Respiratory disease breakthrough

A ground-breaking discovery has found a process in the body that leads to chronic respiratory conditions, offering new hope to sufferers of emphysema.

University of Newcastle respiratory researchers Professor Phil Hansbro, Bernadette Jones and Dr Andrew Jarnicki, along with a team from the University of Bonn in Germany, found that sinister specks of a molecule known as ASC are escaping from cells and then coursing through the body to exacerbate the biological inflammatory response in major airway diseases such as asthma and emphysema.

In shedding new light on an immunological factor known as the inflammasome, it potentially takes researchers closer to being able to inhibit inflammatory conditions at their genesis.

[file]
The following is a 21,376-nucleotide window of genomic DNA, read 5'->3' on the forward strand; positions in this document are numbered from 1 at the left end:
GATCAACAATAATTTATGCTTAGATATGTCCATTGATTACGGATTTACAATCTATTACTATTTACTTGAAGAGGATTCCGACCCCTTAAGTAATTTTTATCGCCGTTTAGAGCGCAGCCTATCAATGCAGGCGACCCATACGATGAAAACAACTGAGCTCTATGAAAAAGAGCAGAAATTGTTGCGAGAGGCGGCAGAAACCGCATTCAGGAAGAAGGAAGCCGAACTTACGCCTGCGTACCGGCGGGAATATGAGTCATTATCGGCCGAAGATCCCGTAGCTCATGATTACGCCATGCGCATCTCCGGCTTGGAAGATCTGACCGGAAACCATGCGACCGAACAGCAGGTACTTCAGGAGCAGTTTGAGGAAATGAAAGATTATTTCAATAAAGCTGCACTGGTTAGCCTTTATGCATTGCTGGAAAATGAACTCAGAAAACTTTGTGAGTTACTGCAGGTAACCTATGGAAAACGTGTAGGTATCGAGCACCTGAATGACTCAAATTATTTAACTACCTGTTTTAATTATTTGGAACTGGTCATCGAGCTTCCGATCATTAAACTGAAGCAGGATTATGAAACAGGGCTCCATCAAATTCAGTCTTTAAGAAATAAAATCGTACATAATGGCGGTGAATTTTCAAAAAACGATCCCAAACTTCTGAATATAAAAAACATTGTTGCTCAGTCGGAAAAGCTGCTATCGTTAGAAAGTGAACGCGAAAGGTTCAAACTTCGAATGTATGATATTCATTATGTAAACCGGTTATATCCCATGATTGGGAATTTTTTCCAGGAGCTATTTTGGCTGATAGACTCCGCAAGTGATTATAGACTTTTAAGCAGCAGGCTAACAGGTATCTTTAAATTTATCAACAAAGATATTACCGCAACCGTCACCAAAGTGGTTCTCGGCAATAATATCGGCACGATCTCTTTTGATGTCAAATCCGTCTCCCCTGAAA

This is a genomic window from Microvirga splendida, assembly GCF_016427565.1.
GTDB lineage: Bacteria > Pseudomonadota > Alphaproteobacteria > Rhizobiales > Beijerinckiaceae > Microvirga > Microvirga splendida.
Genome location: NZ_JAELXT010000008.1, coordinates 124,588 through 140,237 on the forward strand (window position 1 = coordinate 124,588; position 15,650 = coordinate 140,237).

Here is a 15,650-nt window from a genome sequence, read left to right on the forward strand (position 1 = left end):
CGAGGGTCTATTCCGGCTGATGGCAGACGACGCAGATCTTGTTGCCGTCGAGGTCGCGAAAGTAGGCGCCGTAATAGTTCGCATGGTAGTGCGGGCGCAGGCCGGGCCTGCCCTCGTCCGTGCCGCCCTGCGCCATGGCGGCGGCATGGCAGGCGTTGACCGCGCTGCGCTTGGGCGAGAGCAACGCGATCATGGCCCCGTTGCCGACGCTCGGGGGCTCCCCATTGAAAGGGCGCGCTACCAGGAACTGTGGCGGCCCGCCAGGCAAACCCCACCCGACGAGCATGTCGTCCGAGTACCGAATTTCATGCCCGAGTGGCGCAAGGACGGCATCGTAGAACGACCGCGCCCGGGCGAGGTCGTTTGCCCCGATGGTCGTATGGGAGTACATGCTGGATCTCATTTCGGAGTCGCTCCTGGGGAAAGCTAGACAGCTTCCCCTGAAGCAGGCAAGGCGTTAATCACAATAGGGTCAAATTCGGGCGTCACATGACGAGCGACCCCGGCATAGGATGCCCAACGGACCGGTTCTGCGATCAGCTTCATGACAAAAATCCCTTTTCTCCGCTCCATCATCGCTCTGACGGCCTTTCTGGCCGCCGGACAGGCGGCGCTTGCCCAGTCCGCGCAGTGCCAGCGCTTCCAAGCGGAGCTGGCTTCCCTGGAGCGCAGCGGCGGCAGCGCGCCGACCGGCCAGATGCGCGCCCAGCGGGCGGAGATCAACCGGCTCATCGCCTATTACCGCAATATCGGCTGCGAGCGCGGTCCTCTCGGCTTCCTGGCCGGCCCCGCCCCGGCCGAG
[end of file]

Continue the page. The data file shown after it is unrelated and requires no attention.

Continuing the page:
Professor Hansbro says the process occurs during the body’s initial “non-specific” immune response to pathogenic challenges, often preventing further infection by destroying the bacteria and viruses before they reproduce. However the specks retain their ability to trigger inflammation even after the demise of the original cell.

“Humans suffer a lot of inflammatory diseases – asthma, emphysema, arthritis, pneumonia and so on – and we’re now thinking that we may have an overactive baseline inflammatory response,” Professor Hansbro added. “Because it’s active all the time, it drives this continual cycle of inflammation … it becomes exaggerated and uncontrollable, which could underpin why we get asthma attacks or COPD exacerbations for example.

The finding is set to spur the development of drugs that either target the ASC specks themselves or the initial inflammasome source.

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